The way that large enterprises extend existing functionality into mobile apps must change the way they think about and manage the development process. Consider for a minute Yelp’s mobile app and the one for your bank. On the surface, both apps seem to obsess over ease of use and having visually appealing interfaces. However, just beneath the epidermal UI they are fundamentally different animals.
Banking apps, as with the majority of enterprise mobile apps (such as expense filing, CRM, ERP or HR apps) navigate through a complex network of Web services and APIs in order to perform seemingly simple operations like displaying an image of your check. They must also deal with the constant threat of security breaches. I’m not saying that Yelp has it easy, but I doubt that it is API’ing with a dozen COBOL programs written in the 1960s just so it can display the address of the closest sushi restaurant.
The mindset that currently surrounds mobile application development focuses on speed, agility, and a “get it out now” mentality. There may be challenges in a given version of an application, so the thinking goes, but they can be rapidly corrected in another revision of the app that’s issued tomorrow or next week. Add to that a laser focus on the customer experience; a recent article in Government Computer News said, “IT shops tend to focus on technical design aspects, but understanding user experience can ensure rapid user adaption.” True, but if the application doesn’t perform as promised, you can kiss “rapid user adoption” goodbye.
What’s missing from the popular rhetoric is an appreciation for the complexity behind the UI and how it affects the technical quality of the app. Is it robust? How do its interactions with internal enterprise Web services affect the stability of the existing enterprise infrastructure? Is it resistant to security breaches? These are questions that IT may be asking, but are too frequently overlooked by the business leaders at the other end of the continuum.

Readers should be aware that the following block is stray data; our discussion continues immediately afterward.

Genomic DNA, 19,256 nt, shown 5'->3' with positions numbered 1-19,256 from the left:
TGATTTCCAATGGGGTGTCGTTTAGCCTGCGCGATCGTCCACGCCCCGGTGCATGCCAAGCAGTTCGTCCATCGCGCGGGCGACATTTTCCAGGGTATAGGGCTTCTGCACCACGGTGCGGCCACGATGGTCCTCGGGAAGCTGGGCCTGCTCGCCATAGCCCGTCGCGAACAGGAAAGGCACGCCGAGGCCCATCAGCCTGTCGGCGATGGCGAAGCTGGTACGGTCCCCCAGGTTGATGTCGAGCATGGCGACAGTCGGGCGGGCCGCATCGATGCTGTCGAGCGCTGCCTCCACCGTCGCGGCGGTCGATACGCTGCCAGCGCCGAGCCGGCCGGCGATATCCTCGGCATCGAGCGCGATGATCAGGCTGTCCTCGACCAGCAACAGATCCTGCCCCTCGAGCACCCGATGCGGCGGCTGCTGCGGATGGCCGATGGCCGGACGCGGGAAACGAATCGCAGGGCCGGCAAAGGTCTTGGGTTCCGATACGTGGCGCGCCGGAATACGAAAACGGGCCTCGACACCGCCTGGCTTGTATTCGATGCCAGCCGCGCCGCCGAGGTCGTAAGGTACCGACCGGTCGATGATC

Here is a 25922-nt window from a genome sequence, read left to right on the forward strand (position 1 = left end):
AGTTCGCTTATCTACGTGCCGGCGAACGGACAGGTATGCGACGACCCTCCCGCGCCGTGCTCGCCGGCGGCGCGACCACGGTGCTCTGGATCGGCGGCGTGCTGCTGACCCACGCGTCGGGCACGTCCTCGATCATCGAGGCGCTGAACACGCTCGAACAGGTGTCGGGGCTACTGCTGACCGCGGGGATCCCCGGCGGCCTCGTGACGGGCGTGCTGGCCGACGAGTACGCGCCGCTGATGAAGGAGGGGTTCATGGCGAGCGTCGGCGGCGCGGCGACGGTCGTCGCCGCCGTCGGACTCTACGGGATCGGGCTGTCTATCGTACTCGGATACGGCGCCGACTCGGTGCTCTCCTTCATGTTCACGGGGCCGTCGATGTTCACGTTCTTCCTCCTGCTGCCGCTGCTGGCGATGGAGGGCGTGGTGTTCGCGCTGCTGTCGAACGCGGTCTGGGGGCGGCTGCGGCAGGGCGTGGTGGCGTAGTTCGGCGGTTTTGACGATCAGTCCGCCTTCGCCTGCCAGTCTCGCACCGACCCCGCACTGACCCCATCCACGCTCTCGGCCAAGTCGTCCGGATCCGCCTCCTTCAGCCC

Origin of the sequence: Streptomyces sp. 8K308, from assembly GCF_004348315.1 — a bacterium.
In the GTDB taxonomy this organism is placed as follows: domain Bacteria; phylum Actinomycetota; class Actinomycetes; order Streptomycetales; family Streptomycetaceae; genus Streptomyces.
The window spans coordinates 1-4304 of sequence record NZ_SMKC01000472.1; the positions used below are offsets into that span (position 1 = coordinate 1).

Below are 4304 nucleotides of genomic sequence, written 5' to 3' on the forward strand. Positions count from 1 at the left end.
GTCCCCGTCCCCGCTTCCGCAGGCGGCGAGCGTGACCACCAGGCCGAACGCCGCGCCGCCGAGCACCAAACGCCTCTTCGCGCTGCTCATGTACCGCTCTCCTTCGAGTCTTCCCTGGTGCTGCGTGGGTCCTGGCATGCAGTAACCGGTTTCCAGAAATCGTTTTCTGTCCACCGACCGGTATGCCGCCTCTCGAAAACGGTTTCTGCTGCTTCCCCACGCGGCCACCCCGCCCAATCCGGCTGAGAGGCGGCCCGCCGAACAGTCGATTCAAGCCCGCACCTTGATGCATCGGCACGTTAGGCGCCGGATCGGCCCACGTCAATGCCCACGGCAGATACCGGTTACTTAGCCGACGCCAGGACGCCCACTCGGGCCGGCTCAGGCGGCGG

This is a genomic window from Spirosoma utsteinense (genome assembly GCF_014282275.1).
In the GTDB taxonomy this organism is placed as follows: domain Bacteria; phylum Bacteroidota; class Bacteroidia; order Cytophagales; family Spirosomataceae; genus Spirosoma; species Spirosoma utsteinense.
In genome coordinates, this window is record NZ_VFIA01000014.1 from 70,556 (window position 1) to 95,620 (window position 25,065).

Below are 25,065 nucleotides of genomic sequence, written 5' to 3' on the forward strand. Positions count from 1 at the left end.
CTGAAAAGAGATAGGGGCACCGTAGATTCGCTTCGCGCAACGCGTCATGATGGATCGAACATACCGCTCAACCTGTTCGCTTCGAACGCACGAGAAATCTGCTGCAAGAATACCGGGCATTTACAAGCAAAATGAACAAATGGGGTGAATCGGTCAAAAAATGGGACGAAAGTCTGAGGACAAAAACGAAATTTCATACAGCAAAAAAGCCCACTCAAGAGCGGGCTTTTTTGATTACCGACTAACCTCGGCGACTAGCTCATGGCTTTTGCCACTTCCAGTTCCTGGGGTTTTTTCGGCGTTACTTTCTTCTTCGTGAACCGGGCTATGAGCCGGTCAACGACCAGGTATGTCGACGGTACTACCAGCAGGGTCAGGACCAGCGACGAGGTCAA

And, as a developer of mobile apps, you may well know the secret that too many others don’t: It’s far tougher than it looks. Forrester analyst Michael Facemire is quoted in CIO magazine as saying, “People that have done tons of software [work] say mobile is different… It’s more common to see folks that say they can do it, [but as the project goes on they realize] it’s not really working out.” In this environment, it’s easy to see how and why incompatibilities erupt. And it’s easy to see why trying to pin down the source of a glitch and fix it can be so frustrating.
What’s needed, in order to ensure that mobile applications are produced in a manner that helps ensure their success, is a renewed, fundamental focus on measurement and analysis of mobile applications and the infrastructure that supports them. Yes, I am talking about going back to the basics, but not at the expense of slowing down the pace of development.
The analyses of mobile applications, properly conducted, can examine the multiple layers of complexity presented by the different components. For instance, a new mobile application may be required to work seamlessly with legacy user interfaces, or existing middleware in the stack. Too often, different teams manage them—each of them—making their own silo work as well as it can. Injecting new elements, like mobile applications that access services from around the infrastructure, comes with risk to each component. Even some of the most well-conceived and executed Web services cannot account for the non-functional defects that may be hiding in your legacy infrastructure. At best, the new element may not perform as advertised or desired. At worst, it can create chaos and fleeing users. Neither alternative is desirable.
Again, I’m not saying that the entire development process needs to grind to a virtual halt while each application is laboriously (and manually) examined. That’s not feasible in today’s business environment. The automated analysis of code, however, can rapidly identify potential challenges and vulnerabilities, enabling developers and IT staff to solve them and head off problems before they erupt into full-scale snafus. Visibility across different departments in the IT organization will naturally facilitate collaborative solutions, creating significantly more value in each iteration of the app.
This makes sense from the IT side of the coin, and from the business perspective as well. The cost of application downtime can easily run into the millions of dollars in lost sales at bigger firms; add to that the loss of reputation among customers, who increasingly have their choice of any number of services in any given area. CIO magazine quotes another analyst who says that a badly produced mobile application “ticks off customers. Once they try it and they don’t like it, the chance of them coming back is not real high.”